ReplyDelete
  5. Hello Mike, very nice list, just great! 73 Paul

    ReplyDelete
  6. Hello Mike,

    What a great results. That's the way to do it. Like the Limbo, you go lower and lower.
    You will notice, that once you dicovered 1000 MPW, that when the S-meter goes up, you will reduce the power. I note my power in each QSO.
    It's great to put the used power, distance and miles per watt on the QSL that you send. hi

    My lowest power in the ARRL-DX was 1 watt, so your antenna in the attic is doing an excellent job, with your 500 mW QSO. hi

    Yes it's great fun, when you meet a 1kW station with your 500 mW. In the WAG contest I once made a 50 mW - 1kW QSO. hi You will do also, in time.

    Sunspots high or low, we can still make 1000 MPW QSO's and QRPp QSO's in EVERY contest.

    The ARRL-DX is a rare exception, concerning the used power in the exchange. In other contests the receiving station will only read my power, when he or she receives my QSL-card.

    I enjoy the fun you have. Spread the word and we all have fun.

    72, 73, Bert PA1B

    ReplyDelete
  7. From Washington, DC, I worked Slovenia, Hungary, Uruguay, Argentina, and many others with 5 watts to a magnetic loop on my balcony - mostly on 15M - and I can't even copy CW much above 5WPM. Good thing my computer can! Though, by the end of the contest, I was certainly starting to be able to copy some of it. Hopefully next year I can participate without using my computer to copy the code.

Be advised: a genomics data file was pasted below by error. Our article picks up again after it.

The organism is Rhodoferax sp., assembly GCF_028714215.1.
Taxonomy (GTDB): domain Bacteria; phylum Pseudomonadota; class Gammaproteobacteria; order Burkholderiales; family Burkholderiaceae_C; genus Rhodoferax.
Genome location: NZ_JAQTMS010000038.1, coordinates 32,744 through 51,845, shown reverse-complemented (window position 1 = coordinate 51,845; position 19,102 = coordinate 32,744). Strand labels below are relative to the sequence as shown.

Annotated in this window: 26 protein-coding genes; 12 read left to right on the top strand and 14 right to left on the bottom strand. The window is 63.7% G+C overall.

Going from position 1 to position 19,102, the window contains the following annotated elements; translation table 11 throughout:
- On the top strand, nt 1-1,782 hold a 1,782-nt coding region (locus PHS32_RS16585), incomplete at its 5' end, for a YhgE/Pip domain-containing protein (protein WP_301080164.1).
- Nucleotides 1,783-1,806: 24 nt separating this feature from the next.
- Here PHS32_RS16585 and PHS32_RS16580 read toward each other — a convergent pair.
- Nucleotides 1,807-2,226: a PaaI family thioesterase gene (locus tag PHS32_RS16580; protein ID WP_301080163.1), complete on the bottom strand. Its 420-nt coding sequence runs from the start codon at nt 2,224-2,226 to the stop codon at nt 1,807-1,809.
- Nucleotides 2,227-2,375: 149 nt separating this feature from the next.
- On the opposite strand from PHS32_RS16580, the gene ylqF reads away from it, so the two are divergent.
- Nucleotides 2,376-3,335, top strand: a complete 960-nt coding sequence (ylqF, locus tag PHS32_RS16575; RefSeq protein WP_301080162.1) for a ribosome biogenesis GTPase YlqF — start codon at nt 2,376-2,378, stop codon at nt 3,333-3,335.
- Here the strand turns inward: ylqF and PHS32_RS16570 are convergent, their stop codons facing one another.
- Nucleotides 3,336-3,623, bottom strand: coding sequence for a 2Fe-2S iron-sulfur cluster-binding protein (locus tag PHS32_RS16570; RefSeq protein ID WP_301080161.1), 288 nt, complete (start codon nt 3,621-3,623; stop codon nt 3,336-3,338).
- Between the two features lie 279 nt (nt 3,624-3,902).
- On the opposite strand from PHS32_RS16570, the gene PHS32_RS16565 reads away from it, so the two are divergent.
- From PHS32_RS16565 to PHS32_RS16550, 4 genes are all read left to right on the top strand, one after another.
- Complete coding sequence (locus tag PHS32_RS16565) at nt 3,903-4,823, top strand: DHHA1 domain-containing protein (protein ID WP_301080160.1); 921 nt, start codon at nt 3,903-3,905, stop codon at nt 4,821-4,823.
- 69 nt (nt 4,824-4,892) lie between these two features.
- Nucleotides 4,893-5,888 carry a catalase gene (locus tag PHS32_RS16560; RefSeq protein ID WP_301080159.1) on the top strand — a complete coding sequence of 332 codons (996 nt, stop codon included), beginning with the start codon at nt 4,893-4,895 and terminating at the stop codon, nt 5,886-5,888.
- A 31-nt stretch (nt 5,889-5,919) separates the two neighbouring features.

ReplyDelete
  8. Congrats Mike ... It takes a good operator to accomplish that many Q's at below qrp levels. Job well done. I played in the contest as well but with 1500 watts this time... I focused on 160, hoping to add a few more country confirmations for LOTW. I did manage to work TJ9PF for a new one on Topband. Thanks for the link to the MPW calculater. Great Blog Mike !!

    ReplyDelete
  9. Good morning Paul, thanks very much

    Good morning Bert, it's true now that I know such low power can result in DX contacts I am more often going to use very low power. For sure with that low power I will not have to worry about interfering with the neighbors.

    Good morning to you Paul and thanks for stopping by the blog. I plan in the near future to get a magnetic loop. Keep up with the code Paul it was not to long ago I was at 5 wpm. With the on air practice the speed comes along.

    Good morning Todd great work on 160 and yes the MPW calculator is pretty cool when you want to see how each watt has gone the distance. Good luck with the top-band hunting.

    ReplyDelete
  10. Fantastic contact with that power!

    ReplyDelete
  11. Hello Mike,

    Do you know, if you reduce from 5W to 1W, your signal will be only one S-point lower, but it will give a boost to the miles per watt of 5x. hi

    72, 73, Bert PA1B

    ReplyDelete